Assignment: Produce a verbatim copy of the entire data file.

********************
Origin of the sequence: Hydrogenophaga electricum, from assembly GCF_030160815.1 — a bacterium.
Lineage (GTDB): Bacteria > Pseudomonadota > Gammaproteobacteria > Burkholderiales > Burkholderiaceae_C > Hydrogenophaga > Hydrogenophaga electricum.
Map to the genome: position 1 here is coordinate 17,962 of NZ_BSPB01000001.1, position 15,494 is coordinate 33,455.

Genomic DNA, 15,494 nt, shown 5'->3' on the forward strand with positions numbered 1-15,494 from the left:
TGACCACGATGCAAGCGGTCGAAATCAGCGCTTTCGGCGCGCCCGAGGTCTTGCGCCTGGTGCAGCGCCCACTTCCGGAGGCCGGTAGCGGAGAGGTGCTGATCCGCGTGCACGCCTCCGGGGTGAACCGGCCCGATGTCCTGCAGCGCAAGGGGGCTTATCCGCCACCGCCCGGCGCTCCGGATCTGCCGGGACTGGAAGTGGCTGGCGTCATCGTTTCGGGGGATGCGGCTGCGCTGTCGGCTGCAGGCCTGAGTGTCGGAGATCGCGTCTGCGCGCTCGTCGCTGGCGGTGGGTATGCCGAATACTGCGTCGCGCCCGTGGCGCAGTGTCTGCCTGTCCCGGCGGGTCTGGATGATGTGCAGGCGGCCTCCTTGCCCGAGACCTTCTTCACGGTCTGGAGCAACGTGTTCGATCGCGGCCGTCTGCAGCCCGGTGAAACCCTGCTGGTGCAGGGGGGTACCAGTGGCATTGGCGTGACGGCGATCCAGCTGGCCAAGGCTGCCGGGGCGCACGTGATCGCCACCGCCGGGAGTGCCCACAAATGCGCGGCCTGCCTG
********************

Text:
Origin of the sequence: Hydrogenophaga electricum, from assembly GCF_030160815.1 — a bacterium.
Lineage (GTDB): Bacteria > Pseudomonadota > Gammaproteobacteria > Burkholderiales > Burkholderiaceae_C > Hydrogenophaga > Hydrogenophaga electricum.
Map to the genome: position 1 here is coordinate 17,962 of NZ_BSPB01000001.1, position 15,494 is coordinate 33,455.

Genomic DNA, 15,494 nt, shown 5'->3' on the forward strand with positions numbered 1-15,494 from the left:
TGACCACGATGCAAGCGGTCGAAATCAGCGCTTTCGGCGCGCCCGAGGTCTTGCGCCTGGTGCAGCGCCCACTTCCGGAGGCCGGTAGCGGAGAGGTGCTGATCCGCGTGCACGCCTCCGGGGTGAACCGGCCCGATGTCCTGCAGCGCAAGGGGGCTTATCCGCCACCGCCCGGCGCTCCGGATCTGCCGGGACTGGAAGTGGCTGGCGTCATCGTTTCGGGGGATGCGGCTGCGCTGTCGGCTGCAGGCCTGAGTGTCGGAGATCGCGTCTGCGCGCTCGTCGCTGGCGGTGGGTATGCCGAATACTGCGTCGCGCCCGTGGCGCAGTGTCTGCCTGTCCCGGCGGGTCTGGATGATGTGCAGGCGGCCTCCTTGCCCGAGACCTTCTTCACGGTCTGGAGCAACGTGTTCGATCGCGGCCGTCTGCAGCCCGGTGAAACCCTGCTGGTGCAGGGGGGTACCAGTGGCATTGGCGTGACGGCGATCCAGCTGGCCAAGGCTGCCGGGGCGCACGTGATCGCCACCGCCGGGAGTGCCCACAAATGCGCGGCCTGCCTG